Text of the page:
Whisk together one part hope and one part determination over a long space of desire.
Mix until fluffy and light.
Marinade mixture in an aromatic infusion of creativity, whimsy, and delight.
At this point, the concoction hints of essence of characters and plot, yet may need a bit more combining to create a strong story flavor.
In the meantime, thoroughly sift time and energy into a spacious rhythm of consistent presence. (Aim to keep this spacious rather than frantic as you go forward.)
Drop the batter by rounded tablespoons into a skillet of determination oil. It will sizzle.
If it doesn’t, get the determination oil hotter by adding a hearty heaping of work oil. If the mixture seems sloshy with little-to-no substance to it, use a colander of discipline to drain off distractions.
Add a daily gallon of saying no to other things and at least a bushel of sitting in one spot for longer than thought possible.
Discard the frivolous but keep a handy stash of playfulness nearby.
Continue to stir the plot until a recognizable story emerges, alongside characters as authentic as the headache they are causing.
At this point, the mixture looks lumpy and feels heavy. It won’t look appealing or delectable, or, for that matter, like anything you had hoped it might.
The tendency is to simply slop it all in the disposal.
Do not do so.
Immediately call your most encouraging creatively-minded friend. In case of dire emergency, call in more than one.
Let them cheer you on when you are jeering at these impossible characters who seem to have developed lives of their own. If you have wise creative types in your midst, they will remind you of your original romantically-minded ideals.
Kindly, yet bluntly, they will egg you on. Just get on with it. It’s up to you to gain some mastery over this mayhem, they’ll insist.
It seemed easier when you were full of vim and vigor.
The truest seasonings come now, as you firm up the edges of these plots, and their errant runners, the subplots.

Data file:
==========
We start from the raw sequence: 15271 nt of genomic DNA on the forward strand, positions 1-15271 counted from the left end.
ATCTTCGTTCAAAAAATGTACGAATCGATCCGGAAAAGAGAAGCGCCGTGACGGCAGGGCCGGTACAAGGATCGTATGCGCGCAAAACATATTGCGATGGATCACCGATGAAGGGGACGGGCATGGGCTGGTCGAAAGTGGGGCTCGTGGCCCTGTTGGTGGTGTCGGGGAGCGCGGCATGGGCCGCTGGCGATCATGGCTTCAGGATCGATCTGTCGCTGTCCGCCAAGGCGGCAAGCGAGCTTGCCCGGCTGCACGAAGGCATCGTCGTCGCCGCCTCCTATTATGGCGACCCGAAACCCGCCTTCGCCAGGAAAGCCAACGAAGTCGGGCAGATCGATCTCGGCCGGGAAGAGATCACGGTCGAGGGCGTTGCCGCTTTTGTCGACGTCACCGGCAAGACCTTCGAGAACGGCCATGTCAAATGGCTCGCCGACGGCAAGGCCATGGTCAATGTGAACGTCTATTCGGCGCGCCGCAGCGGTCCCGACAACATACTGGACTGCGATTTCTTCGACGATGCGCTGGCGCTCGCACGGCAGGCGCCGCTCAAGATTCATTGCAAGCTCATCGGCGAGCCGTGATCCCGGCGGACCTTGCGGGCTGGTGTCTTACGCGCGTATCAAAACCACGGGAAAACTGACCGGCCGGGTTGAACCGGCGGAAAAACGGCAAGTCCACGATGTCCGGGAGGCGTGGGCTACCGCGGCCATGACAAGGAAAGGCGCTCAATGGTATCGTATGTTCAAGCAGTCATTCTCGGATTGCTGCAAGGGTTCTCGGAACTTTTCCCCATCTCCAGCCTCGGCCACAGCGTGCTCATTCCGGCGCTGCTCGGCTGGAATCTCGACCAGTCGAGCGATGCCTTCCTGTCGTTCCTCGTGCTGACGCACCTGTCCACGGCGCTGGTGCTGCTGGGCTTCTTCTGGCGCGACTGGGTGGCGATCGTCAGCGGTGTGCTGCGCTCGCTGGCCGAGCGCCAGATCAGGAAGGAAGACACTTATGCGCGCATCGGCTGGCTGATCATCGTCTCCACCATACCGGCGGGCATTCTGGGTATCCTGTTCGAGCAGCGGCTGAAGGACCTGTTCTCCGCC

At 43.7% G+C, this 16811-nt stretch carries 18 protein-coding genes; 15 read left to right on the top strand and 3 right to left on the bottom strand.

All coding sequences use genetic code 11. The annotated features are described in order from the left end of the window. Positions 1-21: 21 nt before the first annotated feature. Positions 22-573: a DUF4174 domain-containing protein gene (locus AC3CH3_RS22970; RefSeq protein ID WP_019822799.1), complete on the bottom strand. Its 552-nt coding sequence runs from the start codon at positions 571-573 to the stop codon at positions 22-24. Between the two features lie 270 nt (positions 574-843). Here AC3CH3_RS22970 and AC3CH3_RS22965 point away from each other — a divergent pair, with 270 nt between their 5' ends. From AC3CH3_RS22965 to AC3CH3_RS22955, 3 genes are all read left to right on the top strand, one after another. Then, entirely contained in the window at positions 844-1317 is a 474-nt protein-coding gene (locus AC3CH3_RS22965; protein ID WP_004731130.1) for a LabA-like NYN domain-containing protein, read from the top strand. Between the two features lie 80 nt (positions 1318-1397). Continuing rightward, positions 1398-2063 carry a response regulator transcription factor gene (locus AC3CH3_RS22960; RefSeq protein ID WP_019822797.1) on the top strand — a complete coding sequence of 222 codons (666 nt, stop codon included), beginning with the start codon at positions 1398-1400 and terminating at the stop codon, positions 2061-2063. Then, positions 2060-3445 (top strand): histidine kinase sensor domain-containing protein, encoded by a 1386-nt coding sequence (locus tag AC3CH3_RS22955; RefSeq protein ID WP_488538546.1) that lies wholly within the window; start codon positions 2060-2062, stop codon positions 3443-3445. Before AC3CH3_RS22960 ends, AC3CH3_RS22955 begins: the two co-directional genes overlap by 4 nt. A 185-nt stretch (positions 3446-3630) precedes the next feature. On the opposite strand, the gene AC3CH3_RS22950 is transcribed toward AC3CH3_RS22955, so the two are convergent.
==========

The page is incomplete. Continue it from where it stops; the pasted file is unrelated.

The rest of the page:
The scarcity of good story concoctions occurs because characters are flatter than the proverbial pancake and full of lumps too large to swallow.
It is now that the slotted editoral-spoon is best used. This allows all unnecessary additives to be swiftly sifted out as purer truer ingredients added back in.
Though you are long past the pleasure of creating, you are almost done. (If I told you how far you still had to go, you’d quit for sure.)
All that remains is to brand yourself, land yourself the honorable agent and noble publisher, and market yourself by creating a stunning platform for a tribe to stand on who will eagerly nibble at every word you’ve created.
The platform, by the way, stands geographically Social Media Village (Blog, Twitter, Facebook, Instagram, oh my!)
At this point, it is vital that you do one of the following as soon as possible:
1. adopt a twenty-something year old who easily speaks geek-ese
2. grow some serious IT abilities of your own
3. plan on spending your yet-to-be-seen profit on investing in a virtual assistant or some other flavor of technological wizard.
Additionally, if your knees knock together at the thought of talking about how you created this delicacy, you might as well hire a speaking and presentation coach, who will undoubtedly suggest that you also invest in a professional photographer for headshots that make you look far better than even your closest friends knew possible.
What you long for right now is to go sit on some distant beach, large frothy goodness cooling in your hands, while waves whisk away your weariness.
Let that dream go, at least for now.
It’s time to offer your delicious fiction fritters as appetizers, in bite-size pieces, to the audience you’re aiming to entice. Yes, it’s time to offer it to your beta readers.
You open the book to blog/tweet/instagram your way along.
You turn page after page, amazed at the coherence and colorfulness within.
You shut the book, look again at the author’s photograph and name on the cover, and shake your head in utter relief and delight.
A soft breeze floats by. You drift off to that island you’ve not made it to yet. The scent of a new flavor wafts in your head.
Slowly, you whisk together one part hope and one part dream, heading off again to make fiction fritters.
Of historic note: Fiction can be traced back through generations through the genealogy of Story.
Amid chaos, creativity sparkled, then was declared mighty good.
To tell a story, written or oral, requires an imaginative suspension of time and space dimensions in order to enter fully into the unexpected moments brought on by the ingredients of surprise and delight.
In order to create the best story, or any other creative endeavor for that matter, use the generous gifts given and the gritty gifts developed, seasoning it all well with deep, raw, real flavors of your life.
Lane M. Arnold